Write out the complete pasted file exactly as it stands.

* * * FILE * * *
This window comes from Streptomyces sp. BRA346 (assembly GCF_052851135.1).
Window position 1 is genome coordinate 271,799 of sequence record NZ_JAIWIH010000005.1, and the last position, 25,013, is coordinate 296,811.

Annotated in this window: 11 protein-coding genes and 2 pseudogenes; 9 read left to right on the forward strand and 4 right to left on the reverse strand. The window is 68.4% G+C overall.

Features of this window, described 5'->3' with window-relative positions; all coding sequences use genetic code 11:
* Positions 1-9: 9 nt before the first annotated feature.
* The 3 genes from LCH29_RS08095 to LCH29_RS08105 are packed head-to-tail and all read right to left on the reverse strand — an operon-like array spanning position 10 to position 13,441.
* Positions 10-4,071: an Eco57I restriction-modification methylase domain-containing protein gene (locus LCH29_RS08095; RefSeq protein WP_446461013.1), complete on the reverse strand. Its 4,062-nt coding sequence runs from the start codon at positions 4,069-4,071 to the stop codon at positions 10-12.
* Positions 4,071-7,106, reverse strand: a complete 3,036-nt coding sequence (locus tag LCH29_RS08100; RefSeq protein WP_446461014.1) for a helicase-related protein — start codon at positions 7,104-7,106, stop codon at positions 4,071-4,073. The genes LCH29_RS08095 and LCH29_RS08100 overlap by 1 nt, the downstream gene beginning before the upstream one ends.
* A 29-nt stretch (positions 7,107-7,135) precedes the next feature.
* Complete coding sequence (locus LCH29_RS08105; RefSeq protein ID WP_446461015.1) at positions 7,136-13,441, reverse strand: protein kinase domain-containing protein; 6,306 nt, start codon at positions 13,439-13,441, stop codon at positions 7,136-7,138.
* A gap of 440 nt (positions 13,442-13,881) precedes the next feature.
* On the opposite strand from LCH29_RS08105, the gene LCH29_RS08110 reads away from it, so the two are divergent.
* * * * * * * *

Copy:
This window comes from Streptomyces sp. BRA346 (assembly GCF_052851135.1).
Window position 1 is genome coordinate 271,799 of sequence record NZ_JAIWIH010000005.1, and the last position, 25,013, is coordinate 296,811.

Annotated in this window: 11 protein-coding genes and 2 pseudogenes; 9 read left to right on the forward strand and 4 right to left on the reverse strand. The window is 68.4% G+C overall.

Features of this window, described 5'->3' with window-relative positions; all coding sequences use genetic code 11:
* Positions 1-9: 9 nt before the first annotated feature.
* The 3 genes from LCH29_RS08095 to LCH29_RS08105 are packed head-to-tail and all read right to left on the reverse strand — an operon-like array spanning position 10 to position 13,441.
* Positions 10-4,071: an Eco57I restriction-modification methylase domain-containing protein gene (locus LCH29_RS08095; RefSeq protein WP_446461013.1), complete on the reverse strand. Its 4,062-nt coding sequence runs from the start codon at positions 4,069-4,071 to the stop codon at positions 10-12.
* Positions 4,071-7,106, reverse strand: a complete 3,036-nt coding sequence (locus tag LCH29_RS08100; RefSeq protein WP_446461014.1) for a helicase-related protein — start codon at positions 7,104-7,106, stop codon at positions 4,071-4,073. The genes LCH29_RS08095 and LCH29_RS08100 overlap by 1 nt, the downstream gene beginning before the upstream one ends.
* A 29-nt stretch (positions 7,107-7,135) precedes the next feature.
* Complete coding sequence (locus LCH29_RS08105; RefSeq protein ID WP_446461015.1) at positions 7,136-13,441, reverse strand: protein kinase domain-containing protein; 6,306 nt, start codon at positions 13,439-13,441, stop codon at positions 7,136-7,138.
* A gap of 440 nt (positions 13,442-13,881) precedes the next feature.
* On the opposite strand from LCH29_RS08105, the gene LCH29_RS08110 reads away from it, so the two are divergent.